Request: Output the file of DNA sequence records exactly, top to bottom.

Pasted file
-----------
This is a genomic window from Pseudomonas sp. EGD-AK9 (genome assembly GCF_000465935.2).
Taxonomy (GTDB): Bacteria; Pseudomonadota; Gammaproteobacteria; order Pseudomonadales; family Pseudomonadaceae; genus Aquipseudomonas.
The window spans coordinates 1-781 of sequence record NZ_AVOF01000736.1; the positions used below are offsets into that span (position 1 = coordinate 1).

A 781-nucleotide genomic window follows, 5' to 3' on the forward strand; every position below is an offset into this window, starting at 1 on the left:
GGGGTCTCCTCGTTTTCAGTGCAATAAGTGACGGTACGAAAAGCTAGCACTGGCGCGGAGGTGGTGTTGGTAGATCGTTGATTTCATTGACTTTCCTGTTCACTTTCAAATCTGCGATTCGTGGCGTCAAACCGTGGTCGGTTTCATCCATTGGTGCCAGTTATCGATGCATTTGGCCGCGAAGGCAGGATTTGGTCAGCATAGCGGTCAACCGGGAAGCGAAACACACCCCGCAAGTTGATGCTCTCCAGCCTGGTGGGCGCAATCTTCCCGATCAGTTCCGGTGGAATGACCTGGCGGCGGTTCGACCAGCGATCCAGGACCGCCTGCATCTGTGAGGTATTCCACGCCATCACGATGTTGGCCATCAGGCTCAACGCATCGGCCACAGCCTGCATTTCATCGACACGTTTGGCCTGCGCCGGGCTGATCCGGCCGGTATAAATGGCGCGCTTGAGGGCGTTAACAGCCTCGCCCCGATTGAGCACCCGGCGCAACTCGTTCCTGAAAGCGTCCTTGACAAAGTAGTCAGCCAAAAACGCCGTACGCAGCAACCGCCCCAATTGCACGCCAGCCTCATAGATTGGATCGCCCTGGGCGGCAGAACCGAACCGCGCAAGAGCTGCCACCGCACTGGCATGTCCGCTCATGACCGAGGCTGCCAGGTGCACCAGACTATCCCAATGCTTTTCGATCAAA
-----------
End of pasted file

This is a genomic window from Pseudomonas sp. EGD-AK9 (genome assembly GCF_000465935.2).
Taxonomy (GTDB): Bacteria; Pseudomonadota; Gammaproteobacteria; order Pseudomonadales; family Pseudomonadaceae; genus Aquipseudomonas.
The window spans coordinates 1-781 of sequence record NZ_AVOF01000736.1; the positions used below are offsets into that span (position 1 = coordinate 1).

A 781-nucleotide genomic window follows, 5' to 3' on the forward strand; every position below is an offset into this window, starting at 1 on the left:
GGGGTCTCCTCGTTTTCAGTGCAATAAGTGACGGTACGAAAAGCTAGCACTGGCGCGGAGGTGGTGTTGGTAGATCGTTGATTTCATTGACTTTCCTGTTCACTTTCAAATCTGCGATTCGTGGCGTCAAACCGTGGTCGGTTTCATCCATTGGTGCCAGTTATCGATGCATTTGGCCGCGAAGGCAGGATTTGGTCAGCATAGCGGTCAACCGGGAAGCGAAACACACCCCGCAAGTTGATGCTCTCCAGCCTGGTGGGCGCAATCTTCCCGATCAGTTCCGGTGGAATGACCTGGCGGCGGTTCGACCAGCGATCCAGGACCGCCTGCATCTGTGAGGTATTCCACGCCATCACGATGTTGGCCATCAGGCTCAACGCATCGGCCACAGCCTGCATTTCATCGACACGTTTGGCCTGCGCCGGGCTGATCCGGCCGGTATAAATGGCGCGCTTGAGGGCGTTAACAGCCTCGCCCCGATTGAGCACCCGGCGCAACTCGTTCCTGAAAGCGTCCTTGACAAAGTAGTCAGCCAAAAACGCCGTACGCAGCAACCGCCCCAATTGCACGCCAGCCTCATAGATTGGATCGCCCTGGGCGGCAGAACCGAACCGCGCAAGAGCTGCCACCGCACTGGCATGTCCGCTCATGACCGAGGCTGCCAGGTGCACCAGACTATCCCAATGCTTTTCGATCAAA